The “pedestal” rock formation in the Oregon, Kiwanda State Natural Area was upset by three vandals in a cell phone video released by the Seattle Times. The video was indicative of a cell phone video because both sides that flank the frame are blurry. The video looks like someone was standing at a distance while the video was taken and zoomed in to take the footage. In my experience with cell phone video when you zoom in on a subject or object from a distance the minute details are not clear. For example, you can clearly see the three males pushing over the rock formation but you can’t see clear details of their faces. Another example of this can be seen in the quality of the background, it is hard to decipher if you’re looking at shrubs, plants, or the beach.
Using the cell phone footage David Kalas shot for this story was fitting because the video quality was adequate and added to the multimedia package of this story. Even if the reader did not want to read the whole online story, they could watch the video of the incident, and the following video interviews with David Kalas and his friend, Michael Kell, and get the comprehensive story. It is notable Kalas was flying a drone at the time trying to capture memories of his summer when his attention was drawn to eight people pushing on the “pedestal” rock formation. Kalas took out his cell phone, and started recording the vandals pushing on the rock formation until it tumbled to the ground. The fact Kalas decided to use cell phone video when he had a drone at his disposal points to how beneficial cell phone video can be at capturing an event.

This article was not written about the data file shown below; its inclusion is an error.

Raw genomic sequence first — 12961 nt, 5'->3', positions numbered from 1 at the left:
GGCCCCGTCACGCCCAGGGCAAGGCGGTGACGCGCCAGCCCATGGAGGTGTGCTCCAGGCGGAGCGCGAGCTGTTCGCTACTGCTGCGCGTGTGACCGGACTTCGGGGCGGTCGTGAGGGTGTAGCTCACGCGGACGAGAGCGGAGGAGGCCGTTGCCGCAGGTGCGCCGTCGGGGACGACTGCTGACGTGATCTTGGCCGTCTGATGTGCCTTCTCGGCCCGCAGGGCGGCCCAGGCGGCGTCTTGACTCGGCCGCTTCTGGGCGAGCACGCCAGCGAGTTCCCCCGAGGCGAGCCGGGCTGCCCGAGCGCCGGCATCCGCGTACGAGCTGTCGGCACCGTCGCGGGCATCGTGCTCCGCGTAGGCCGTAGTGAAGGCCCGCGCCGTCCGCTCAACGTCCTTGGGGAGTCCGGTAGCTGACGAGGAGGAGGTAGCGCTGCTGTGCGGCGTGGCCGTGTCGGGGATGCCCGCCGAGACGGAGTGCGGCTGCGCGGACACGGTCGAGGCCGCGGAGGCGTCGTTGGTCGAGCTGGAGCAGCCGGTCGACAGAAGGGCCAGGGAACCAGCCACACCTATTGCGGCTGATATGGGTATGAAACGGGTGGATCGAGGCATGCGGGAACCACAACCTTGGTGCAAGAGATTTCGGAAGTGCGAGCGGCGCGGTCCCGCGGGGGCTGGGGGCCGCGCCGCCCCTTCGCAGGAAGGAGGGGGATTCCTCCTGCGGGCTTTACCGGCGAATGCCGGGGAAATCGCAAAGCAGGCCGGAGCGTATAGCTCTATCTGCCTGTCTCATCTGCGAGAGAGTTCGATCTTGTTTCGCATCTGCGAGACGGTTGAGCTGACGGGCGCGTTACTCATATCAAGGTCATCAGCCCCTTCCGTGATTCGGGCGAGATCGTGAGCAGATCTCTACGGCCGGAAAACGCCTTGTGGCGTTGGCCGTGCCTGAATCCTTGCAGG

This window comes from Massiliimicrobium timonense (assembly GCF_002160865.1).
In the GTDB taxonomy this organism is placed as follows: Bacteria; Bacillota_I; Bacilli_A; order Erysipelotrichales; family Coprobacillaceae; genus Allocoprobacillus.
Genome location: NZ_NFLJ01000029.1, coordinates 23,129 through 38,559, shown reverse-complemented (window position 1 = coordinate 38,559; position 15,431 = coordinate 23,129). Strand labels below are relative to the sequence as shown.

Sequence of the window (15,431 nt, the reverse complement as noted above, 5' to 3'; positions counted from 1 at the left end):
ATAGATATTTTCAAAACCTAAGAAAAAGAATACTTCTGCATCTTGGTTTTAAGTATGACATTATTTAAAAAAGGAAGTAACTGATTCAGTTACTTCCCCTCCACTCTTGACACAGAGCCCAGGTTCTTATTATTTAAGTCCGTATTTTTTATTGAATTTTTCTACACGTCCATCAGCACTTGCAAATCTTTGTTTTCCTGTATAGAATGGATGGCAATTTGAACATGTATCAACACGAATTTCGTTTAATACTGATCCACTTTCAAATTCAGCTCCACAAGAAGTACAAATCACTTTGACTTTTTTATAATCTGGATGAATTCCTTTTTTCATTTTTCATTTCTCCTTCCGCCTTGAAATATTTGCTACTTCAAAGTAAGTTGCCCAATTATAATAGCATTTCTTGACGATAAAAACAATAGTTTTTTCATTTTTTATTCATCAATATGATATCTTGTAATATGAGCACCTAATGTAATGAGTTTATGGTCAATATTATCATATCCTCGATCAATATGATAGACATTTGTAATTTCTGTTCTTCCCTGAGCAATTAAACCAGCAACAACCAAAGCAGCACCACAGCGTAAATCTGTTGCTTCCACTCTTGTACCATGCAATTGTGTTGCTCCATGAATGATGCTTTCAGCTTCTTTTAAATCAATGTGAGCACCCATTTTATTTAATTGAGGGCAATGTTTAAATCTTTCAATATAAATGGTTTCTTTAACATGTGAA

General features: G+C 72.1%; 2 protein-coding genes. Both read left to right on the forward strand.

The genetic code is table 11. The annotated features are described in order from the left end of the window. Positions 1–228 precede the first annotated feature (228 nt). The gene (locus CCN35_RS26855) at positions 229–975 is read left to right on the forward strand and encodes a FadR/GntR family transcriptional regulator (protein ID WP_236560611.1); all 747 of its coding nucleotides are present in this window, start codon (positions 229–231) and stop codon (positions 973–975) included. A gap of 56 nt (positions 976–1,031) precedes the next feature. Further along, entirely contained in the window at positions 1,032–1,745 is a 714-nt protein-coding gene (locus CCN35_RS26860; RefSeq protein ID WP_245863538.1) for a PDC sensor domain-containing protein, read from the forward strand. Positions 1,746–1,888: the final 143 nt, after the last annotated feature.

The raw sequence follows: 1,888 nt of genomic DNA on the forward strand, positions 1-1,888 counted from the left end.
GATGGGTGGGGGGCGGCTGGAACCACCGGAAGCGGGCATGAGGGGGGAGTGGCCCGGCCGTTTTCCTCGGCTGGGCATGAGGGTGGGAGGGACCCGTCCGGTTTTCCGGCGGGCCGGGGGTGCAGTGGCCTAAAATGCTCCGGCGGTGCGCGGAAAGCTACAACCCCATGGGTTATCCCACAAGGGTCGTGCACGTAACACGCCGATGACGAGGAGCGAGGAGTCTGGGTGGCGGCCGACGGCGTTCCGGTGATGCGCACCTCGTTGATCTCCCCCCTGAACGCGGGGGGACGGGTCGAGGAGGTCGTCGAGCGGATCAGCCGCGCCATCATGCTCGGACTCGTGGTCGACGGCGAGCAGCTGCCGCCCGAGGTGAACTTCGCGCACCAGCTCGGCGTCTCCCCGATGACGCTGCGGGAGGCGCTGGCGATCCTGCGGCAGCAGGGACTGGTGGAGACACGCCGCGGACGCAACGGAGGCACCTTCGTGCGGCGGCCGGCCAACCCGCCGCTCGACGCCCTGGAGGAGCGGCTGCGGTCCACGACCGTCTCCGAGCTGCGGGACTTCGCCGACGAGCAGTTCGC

The light quality in Kala’s video was suitable because the subjects-including the rock formation, were illuminated well. The shooting of the video was steady, there was not unnecessary camera wobbling that distracts the viewer from the subjects of the footage.
One objectionable aspect of the video was it had a narrow focus. The video primarily focused on the rock formation, four people, and a small surrounding area. In the online story and the video interview Kalas mentioned there were eight people present at the beginning of the incident, and five stepped away. However, only four vandals are shown in the video frame so it is hard to tell where the others went based on the videos narrow focus. Kalas also mentioned in the online story three of the vandals saw, “…a crack…” in the rock formation-I could not see it on the video footage.
Overall, the video complimented the multimedia package in this story by giving the reader an option to watch the incident unfold in the video and hear firsthand from actual witnesses how the incident took place. The video presentation was so effective it could spark anger from readers because Kalas and Kell express how senseless the act was and how it seemed the vandals committed the act out of “revenge” against the rock formation.